Emotional Intelligence can be a powerful tool for procurement in dealing with both internal customers and external suppliers.
There has been a lot of talk recently about the concept of emotional intelligence.
According to Wikipedia, it is defined as “the capacity of individuals to recognise their own, and other people’s emotions, to discriminate between different feelings, and label them appropriately, and to use emotional information to guide thinking and behaviour.”
The concept was pioneered in the middle of the 20th Century, but only popularised in the late 1990s. Following an increase in popularity, Emotional Intelligence was quickly moved across into the business world.
Developing Internal Relationships
Although they may not have known it as Emotional Intelligence, most procurement and supply chain professionals will have used its facets. This may have been fairly common, and both with internal customers, as well as with suppliers.
A good Supply Chain Manager must not only understand the motivation and needs of customers and suppliers. They must also develop strong and lasting relationships, based on mutual respect and trust.
With these relationships, over time (and assuming a good job is being done), internal customers will respect the manager’s role, relying on their decisions, and their judgement, in day-to-day work.
Gradually, the lines of thought from both sides will become aligned, potentially reaching a perfect strategic synchrony. If this happens, fewer explanations will be required for procurement to understand, and satisfy, internal customers’ needs.
Such coordination is the best example of the optimisation between these areas, resulting in great efficiency for a company.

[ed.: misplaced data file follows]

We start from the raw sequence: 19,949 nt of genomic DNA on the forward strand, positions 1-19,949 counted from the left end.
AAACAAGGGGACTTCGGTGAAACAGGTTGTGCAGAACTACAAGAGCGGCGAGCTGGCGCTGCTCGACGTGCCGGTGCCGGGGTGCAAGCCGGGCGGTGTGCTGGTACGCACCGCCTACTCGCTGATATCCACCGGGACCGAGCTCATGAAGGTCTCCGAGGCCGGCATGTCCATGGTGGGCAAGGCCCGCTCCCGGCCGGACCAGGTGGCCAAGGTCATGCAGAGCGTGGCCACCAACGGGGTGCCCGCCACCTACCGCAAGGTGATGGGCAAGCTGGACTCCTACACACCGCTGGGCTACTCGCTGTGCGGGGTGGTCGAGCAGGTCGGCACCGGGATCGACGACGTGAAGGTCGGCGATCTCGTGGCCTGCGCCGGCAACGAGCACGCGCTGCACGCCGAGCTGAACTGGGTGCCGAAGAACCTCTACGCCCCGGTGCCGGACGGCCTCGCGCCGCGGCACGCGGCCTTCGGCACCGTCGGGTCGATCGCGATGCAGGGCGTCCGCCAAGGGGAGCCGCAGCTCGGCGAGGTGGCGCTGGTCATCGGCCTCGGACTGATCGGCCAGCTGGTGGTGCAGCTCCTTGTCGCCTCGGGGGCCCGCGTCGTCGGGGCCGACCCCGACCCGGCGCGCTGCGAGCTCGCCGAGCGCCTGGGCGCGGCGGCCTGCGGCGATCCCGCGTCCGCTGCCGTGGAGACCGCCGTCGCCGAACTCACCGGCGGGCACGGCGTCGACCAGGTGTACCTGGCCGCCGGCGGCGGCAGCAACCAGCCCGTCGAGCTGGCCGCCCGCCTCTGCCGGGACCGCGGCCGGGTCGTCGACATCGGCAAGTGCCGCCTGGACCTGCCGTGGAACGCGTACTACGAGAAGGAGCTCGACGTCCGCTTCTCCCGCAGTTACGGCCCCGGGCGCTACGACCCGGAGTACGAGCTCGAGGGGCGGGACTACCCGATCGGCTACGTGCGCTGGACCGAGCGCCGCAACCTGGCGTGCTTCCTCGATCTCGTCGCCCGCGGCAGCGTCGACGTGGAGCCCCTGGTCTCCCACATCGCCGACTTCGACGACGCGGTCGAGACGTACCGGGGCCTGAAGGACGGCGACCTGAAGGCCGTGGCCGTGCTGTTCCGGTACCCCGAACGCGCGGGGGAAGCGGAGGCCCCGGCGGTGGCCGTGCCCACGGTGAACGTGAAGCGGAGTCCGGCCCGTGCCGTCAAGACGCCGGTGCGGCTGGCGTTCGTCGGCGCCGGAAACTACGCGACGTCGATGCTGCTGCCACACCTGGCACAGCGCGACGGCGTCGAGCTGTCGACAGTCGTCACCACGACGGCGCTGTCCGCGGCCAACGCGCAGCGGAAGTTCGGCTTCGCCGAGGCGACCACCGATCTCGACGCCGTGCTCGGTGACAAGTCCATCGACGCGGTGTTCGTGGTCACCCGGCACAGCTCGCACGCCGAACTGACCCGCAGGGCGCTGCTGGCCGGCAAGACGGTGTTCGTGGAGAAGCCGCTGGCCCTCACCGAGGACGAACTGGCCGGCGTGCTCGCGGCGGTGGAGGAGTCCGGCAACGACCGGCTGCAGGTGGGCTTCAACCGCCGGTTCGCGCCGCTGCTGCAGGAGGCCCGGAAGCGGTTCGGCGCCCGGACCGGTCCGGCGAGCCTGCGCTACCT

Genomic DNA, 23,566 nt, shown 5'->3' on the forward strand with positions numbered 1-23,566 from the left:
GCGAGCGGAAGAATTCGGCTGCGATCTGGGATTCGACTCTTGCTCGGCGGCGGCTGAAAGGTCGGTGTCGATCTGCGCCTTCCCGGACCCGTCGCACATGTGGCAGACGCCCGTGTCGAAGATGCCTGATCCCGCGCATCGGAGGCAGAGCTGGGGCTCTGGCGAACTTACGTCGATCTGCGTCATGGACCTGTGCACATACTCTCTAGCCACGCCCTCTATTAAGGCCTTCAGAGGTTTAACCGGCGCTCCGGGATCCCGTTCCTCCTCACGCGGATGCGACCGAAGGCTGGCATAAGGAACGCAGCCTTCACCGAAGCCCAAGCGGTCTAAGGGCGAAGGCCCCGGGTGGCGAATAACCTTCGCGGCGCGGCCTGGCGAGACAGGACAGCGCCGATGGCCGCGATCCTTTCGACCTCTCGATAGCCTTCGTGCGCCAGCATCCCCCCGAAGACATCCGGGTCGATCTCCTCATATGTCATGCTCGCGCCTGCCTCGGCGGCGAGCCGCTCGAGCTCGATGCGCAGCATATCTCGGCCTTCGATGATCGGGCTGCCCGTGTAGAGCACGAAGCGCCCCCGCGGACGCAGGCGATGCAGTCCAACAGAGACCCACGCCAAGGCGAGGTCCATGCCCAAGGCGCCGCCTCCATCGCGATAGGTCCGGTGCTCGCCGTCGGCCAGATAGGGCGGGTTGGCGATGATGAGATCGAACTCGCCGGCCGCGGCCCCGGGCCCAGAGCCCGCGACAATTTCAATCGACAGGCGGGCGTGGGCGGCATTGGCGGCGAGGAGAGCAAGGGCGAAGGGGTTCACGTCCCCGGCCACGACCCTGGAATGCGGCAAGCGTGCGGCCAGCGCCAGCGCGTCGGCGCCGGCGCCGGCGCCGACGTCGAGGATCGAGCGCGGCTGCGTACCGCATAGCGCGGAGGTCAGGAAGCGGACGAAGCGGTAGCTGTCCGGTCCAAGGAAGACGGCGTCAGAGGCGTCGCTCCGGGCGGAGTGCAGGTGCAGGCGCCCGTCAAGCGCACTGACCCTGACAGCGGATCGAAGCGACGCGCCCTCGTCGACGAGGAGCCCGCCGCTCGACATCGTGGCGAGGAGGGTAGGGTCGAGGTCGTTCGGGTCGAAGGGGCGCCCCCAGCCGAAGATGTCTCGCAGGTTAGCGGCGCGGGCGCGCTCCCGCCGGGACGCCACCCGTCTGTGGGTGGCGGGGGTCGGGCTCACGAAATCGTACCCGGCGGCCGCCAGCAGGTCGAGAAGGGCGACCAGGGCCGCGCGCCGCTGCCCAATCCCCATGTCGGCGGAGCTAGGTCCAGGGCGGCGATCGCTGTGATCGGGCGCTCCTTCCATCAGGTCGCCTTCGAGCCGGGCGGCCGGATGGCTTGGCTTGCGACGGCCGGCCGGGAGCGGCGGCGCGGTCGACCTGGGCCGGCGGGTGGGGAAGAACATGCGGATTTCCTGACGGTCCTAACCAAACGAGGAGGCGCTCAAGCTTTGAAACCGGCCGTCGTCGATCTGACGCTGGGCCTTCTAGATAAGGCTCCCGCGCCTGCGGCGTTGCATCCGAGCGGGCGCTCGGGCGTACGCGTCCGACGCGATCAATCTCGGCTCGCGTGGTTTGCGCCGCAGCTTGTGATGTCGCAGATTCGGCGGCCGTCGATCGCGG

In addition to this, similar relationships should also be developed with suppliers. While keeping the primary company goals in minds, procurement should be able to guide the supplier approach in line with their organisation’s, and get them working in the same direction.
As Artur Osipyan explains in his excellent article, when dealing with suppliers, “you need to be a good listener to ensure you capture opportunities of doing things better and can connect the dots together.”
Companies must not impose their conditions, but look to build a partnership with the vendor, for both parties’ benefit (the famous win-win).
Perhaps the most critical use of Emotional Intelligence is where the internal customer demands and supplier offer fail to match up. It presents a situation where procurement needs to play ‘Good Cop-Bad Cop’ with both sides.
Using diplomacy and Emotional Intelligence will help create common ground for both parties, and transform this into a mutually beneficial relationship. This will also enable the parties to work together in the future.
Creating Mutual Wins
There are few things that create a stronger partnership than working together to overcome issues, and finding a satisfactory, and mutually acceptable, solution.
There are advantages to the so-called ‘cold negotiations’, where hardly any contact is made with suppliers prior to, and during, the process. However, any effective medium- to long-term strategy will need a foundation of common agreement, and understanding of mutual professional development.
To achieve this foundation, procurement and supply chain managers will not use negotiation skills, but Emotional Intelligence. This can then create the first pillar of a professional relationship between the two companies that could produce plenty success in the future.